AI-Enabled Algorithm Succeeds in Identifying Diabetes From ECG Data

The DiaBeats tool needs to be externally validated before clinical use, but it holds potential, Rickey Carter says.

AI-Enabled Algorithm Succeeds in Identifying Diabetes From ECG Data

A new machine-learning tool can identify diabetes and prediabetes using ECG data, according to research recently published online in BMJ Innovations.

Similar artificial intelligence (AI) tools have been developed to quantify coronary calcium, detect long QT syndrome and new-onset atrial fibrillation (AF), and estimate physiologic age based on ECG data, but this study is one of the first to seek to use tracings to identify diabetes, which is notoriously underdiagnosed.

“The motivation for the study was to search for noninvasive and inexpensive ways to pluck the disease in its early stages,” senior author Hemant Kulkarni, MD (Lata Medical Research Foundation, Nagpur, India), told TCTMD in an email. “Cardiac autonomic perturbances occur early during the diabetic process even in the absence of dysglycemia. Therefore, we decided to use ECG as a detection strategy and combine it with the power of AI/[machine learning] to detect diabetes and prediabetes.”

Because the DiaBeats algorithm hasn’t yet been externally validated, Kulkarni called their research “proof-of-concept.” However, its potential implications for the future of diabetes screening are important, “especially in low-resource settings,” he added.

Training, Testing the Algorithm

For the study, Anoop Kulkarni, PhD (Lata Medical Research Foundation), Kulkarni, and colleagues included clinical data from 1,262 individuals of the Sindhi population from central India (mean age 48 years; 61% women). The total 10,461 time-aligned, digitally recorded heartbeats were split into training, validating, and independent testing sets.

The overall prevalence of type 2 diabetes and prediabetes were 31.7% and 13.4%, respectively. In the independent test set, the algorithm predicted whether the individual belonged in the no diabetes, diabetes, or prediabetes cohorts with 97.1% precision, 96.2% recall, 96.8% accuracy, and 96.6% F1 score with low calibration error (0.06).

“The limitations of oral glucose tolerance test and HbA1c in population screening for diabetes are well known,” the authors write. “In comparison, there are clear benefits in using ECG as a gatekeeper for diabetes/prediabetes,” namely that it is noninvasive, relatively inexpensive, and suited to telehealth, they add. Also, “an ECG can yield a far richer information spectrum about coexisting cardiovascular conditions, and therefore, simultaneously act as a first-level screen for the overall cardiovascular health as well.”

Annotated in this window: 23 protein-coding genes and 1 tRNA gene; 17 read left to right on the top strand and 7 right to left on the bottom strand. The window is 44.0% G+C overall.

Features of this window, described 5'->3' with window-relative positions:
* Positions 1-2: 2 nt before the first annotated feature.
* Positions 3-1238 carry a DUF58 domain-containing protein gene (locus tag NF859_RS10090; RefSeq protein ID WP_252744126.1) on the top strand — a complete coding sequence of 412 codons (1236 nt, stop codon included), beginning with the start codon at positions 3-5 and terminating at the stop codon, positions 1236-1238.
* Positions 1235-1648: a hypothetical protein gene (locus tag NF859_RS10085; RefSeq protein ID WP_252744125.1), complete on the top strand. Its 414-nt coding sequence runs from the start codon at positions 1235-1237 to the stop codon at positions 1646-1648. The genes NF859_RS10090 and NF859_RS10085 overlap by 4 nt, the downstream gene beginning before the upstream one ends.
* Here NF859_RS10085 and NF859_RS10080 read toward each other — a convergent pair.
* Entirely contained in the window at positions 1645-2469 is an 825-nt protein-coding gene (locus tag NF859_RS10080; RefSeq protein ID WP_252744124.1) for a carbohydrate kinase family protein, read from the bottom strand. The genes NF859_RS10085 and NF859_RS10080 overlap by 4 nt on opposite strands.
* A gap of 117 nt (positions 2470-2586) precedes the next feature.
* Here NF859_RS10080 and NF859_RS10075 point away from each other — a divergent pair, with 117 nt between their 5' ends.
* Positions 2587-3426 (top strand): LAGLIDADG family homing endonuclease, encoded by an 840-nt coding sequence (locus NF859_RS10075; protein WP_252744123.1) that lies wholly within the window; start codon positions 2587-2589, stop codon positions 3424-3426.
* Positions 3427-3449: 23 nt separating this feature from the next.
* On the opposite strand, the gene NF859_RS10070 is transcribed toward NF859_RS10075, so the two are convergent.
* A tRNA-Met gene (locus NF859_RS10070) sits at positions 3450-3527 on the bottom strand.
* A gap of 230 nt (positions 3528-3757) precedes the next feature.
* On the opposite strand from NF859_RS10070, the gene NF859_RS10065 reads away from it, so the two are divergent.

Kulkarni said their next step will “be to establish the robustness of this algorithm in a variety of settings. Once that happens, it would also be important to establish that the features being detected are specific to diabetes as several comorbidities (for example, hypertension, obesity, dyslipidemia) tend to aggregate with diabetes.”

Their next phase of research will involve the development of strategies to screen for diabetes using wearable devices that record ECG, he added.

‘Distal Biomarker’

While he said he was surprised how well the model worked, Rickey Carter, PhD (Mayo Clinic, Rochester, MN), who was not involved in the study, told TCTMD that identifying diabetes on an ECG is likely not the most direct way to make a diagnosis, especially given the “transient” nature of the disease. Previous work has suggested that ECG wave forms might be affected by potassium levels, which tend to fluctuate more in diabetic patients.

“When I think of diabetes, you have period of hyperglycemia, hypoglycemia [and] there's treatment, there's a lot of things going into managing the glucose profile, so it's so much fundamentally different from looking at something like potassium levels,” he said. There might be truth to the suggestion of some cardiac remodeling happening as a result of hyperglycemia, but the question remains unanswered as to whether or not that is pronounced enough to be detected on ECG, Carter continued.

Diabetes is well known as a “poster child” of the type of disease that is hard to identify from purely electronic health record data, he explained. “The ECG is a little different, but at the same time, it's hard to imagine such a high level of performance with just an ECG alone.”

Carter said he could see  future potential for this type of algorithm once it’s externally validated, but that its specificity might be lacking compared to a tool seeking to identify something like AF, for example. “If [the ECG algorithm says]: ‘Well, it looks like you might have diabetes,’ people may want some certainty that it truly is diabetes and not some other conditions. Whereas with A-fib, the arrhythmia would be very characteristic of A-fib.”

Ultimately, this paper is a good example of using AI to find a “distal biomarker—it’s an initial measured value that looks promising and the initial test and development creates a lot of interest and excitement, but it takes time to realize the benefits of that,” Carter explained. “That's going to be this translation part.”


  • This study was funded by Lata Medical Research Foundation’s internal funding mechanism.
  • The authors report no relevant conflicts of interest.